The showdown, at Stocksbridge Park Steels, is the culmination of a rather unique competition that seeks to provide the youngsters with a different challenge.
A four-team test set up by Sheffield United, Blues defeated Manchester United over two legs in the Semi-Final in order to face the Reds.
Mike Dodds, Blues Lead Youth Development and Under-16s Coach, said: “It’s a mini-cup competition. We try to put the boys into a slightly different scenario in terms of regular Saturday games programme. We put a little more emphasis on actually going to win the game, whereas Saturday is a more developmental-based.
“It’s trying to put the boys into a different environment in terms of preparation, trying to win the games, playing under the lights, trying to get a bit of a crowd there. It’s giving them a different experience to the week to week Academy programme."
Dodds, who is assisted by former Blues defender Marcos Painter, continued: "It’s good for the coaches. We put more of a tactical emphasis on it. On a week to week basis we will be working from our Academy syllabus, which is a little less tactical based.
“In the first leg of the Semi-Final (at Alvechurch), we lost 4-2 and we felt the scoreline flattered Man United a bit. Although we felt there were a few things in the game we needed to correct.
“There was a reason why we lost the game, so we addressed that with the group and changed the tactical element.
“We did really well in the second leg (Blues won 4-0 at Altrincham). We always felt going into it we would do quite well.
“So it’s a really, really good mini-tournament for the players and the staff in terms of what would it look like at 23s, First Team, the preparation, sports science, the tactical side of it.”
Blues adopted a 4-1-4-1 in the first leg against United, and 'flatlined' somewhat as the Semi-Final went on, which allowed United to score three goals in quick time.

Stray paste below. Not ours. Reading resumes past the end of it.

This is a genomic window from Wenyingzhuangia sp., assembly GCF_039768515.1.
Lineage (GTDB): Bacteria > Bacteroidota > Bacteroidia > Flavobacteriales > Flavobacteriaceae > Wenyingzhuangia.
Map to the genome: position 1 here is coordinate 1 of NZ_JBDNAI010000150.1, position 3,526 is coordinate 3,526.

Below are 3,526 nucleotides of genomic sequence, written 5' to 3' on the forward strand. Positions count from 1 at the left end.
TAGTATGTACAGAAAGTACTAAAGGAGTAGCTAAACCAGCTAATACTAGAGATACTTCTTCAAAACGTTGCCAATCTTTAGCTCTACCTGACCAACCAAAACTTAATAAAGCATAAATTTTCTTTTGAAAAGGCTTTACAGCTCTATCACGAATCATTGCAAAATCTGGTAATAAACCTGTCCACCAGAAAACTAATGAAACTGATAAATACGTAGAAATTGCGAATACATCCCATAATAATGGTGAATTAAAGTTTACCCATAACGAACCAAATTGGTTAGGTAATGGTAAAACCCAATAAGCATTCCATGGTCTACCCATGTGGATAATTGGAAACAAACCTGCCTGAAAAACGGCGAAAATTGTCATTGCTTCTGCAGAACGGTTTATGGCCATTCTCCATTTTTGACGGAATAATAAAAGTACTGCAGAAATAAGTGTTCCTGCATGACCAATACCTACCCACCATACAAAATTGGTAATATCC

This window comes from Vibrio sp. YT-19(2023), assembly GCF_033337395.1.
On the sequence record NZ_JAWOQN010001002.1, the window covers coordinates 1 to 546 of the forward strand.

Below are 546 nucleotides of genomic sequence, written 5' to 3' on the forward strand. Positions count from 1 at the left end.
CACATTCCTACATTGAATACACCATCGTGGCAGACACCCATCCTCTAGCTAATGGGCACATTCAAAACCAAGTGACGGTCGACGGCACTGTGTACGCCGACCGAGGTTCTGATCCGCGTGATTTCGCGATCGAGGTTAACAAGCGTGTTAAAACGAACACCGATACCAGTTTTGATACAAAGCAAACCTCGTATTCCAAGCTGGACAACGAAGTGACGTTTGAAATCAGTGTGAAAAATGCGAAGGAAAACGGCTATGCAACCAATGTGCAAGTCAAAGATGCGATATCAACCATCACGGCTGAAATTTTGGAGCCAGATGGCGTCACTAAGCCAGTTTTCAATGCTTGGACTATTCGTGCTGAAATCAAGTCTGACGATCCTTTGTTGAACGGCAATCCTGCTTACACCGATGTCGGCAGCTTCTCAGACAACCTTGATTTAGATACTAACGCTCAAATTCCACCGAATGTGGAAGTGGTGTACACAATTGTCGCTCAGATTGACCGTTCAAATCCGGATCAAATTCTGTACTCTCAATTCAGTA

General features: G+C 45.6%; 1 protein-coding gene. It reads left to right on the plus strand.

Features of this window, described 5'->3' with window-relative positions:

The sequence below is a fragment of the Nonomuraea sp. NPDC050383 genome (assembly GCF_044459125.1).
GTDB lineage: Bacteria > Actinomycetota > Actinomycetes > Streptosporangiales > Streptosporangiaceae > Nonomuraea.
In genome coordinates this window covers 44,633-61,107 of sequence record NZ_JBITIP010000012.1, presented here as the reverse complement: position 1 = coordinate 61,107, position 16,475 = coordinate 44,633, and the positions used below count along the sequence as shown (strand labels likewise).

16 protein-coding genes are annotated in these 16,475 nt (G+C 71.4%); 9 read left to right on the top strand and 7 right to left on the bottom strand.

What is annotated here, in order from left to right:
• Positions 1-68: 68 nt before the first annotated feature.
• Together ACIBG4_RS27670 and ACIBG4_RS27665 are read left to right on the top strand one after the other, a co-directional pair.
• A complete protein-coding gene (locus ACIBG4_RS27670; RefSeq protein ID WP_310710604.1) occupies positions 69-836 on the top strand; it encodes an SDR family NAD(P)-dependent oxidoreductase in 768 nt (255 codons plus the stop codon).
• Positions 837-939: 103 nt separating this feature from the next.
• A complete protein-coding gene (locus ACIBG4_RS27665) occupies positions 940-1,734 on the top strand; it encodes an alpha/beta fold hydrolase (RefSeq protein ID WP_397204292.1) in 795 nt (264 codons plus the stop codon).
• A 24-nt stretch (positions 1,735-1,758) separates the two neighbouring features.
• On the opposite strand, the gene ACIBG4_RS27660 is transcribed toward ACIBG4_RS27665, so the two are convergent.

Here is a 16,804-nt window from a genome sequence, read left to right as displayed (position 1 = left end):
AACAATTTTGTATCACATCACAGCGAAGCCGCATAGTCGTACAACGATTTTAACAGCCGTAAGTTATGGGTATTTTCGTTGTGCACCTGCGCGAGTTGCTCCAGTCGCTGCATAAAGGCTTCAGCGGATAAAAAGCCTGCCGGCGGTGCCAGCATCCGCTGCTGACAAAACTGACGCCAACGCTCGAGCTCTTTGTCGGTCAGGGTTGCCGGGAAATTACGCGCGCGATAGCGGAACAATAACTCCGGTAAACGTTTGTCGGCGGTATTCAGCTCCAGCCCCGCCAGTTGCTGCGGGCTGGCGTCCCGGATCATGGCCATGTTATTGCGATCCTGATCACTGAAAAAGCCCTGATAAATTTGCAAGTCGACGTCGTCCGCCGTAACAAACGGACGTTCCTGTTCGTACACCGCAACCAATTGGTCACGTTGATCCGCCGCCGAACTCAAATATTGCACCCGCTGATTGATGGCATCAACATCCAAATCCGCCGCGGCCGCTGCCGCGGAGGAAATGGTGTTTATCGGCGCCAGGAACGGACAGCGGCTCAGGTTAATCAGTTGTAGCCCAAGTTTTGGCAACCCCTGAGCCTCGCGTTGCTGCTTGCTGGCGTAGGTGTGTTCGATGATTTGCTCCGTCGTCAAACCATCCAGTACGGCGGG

Dodds said for the return, Blues adopted a 'kind of 3-3-4, a high front four to pin their backline back, to get a real high press - and it worked really well'.
Blues have had Liverpool watched and will adapt their set-up accordingly again.
"The boys seem in a really good place," said Dodds. "We know it will be a hard game, they have got some good players, but we think our 16s group have some good players too. They are a good group.
“What helps is that they have been with the Football Club since the age of nine. So they have had a consistent message from the Academy programme.
“One thing we have done with them, especially over the last two years, is try to put them into as many difficult scenarios as possible. Playing with less men, for example. In the Semi-Final second leg we had a boy who was sent-off so we had to play 20 minutes with 10 men. But because they had already been put in those scenarios, they knew how to cope.
“We are fortunate with the group. The nucleus of that team has been here a very, very long time.
" We have had a couple of additions. Kade Craig has come in, from Wolves, he has been a positive addition.
“Our midfield boys suit in terms of how we want to play: Remi Walker, Aidan Finnegan, Josh Williams, Alf Chang – all very technical.
“Then we are very fortunate that we have got Jude Bellingham who, in the top area of the pitch, can create anything. Then there’s Ramello Mitchell, whose pace and power can cause problems.
“We have got a really good mix."
At Leeds United on Saturday, there were five Under-16s players who finished the Under-18s match against Blues hosts.
“There's no better feeling than when, in the last 15 minutes, you have five Under-16s on the pitch," said Dodds. “It’s what we are about.
“Although this Blades Cup we put more emphasis on the competition side of it, we have still got to keep one eye on these players we are trying to get into the First Team. We have to look at that development side of it.
“It would have been very easy for us to go to Leeds and put our strongest side out (in the Under-16s). But some of those boys need a different challenge. They have played Under-16s football for almost 12 months, they are ready for that next challenge.
“But it is nice when you put them back together again and go ‘you know what? It’s not a bad group’. I am looking forward to the Final, so are the boys.”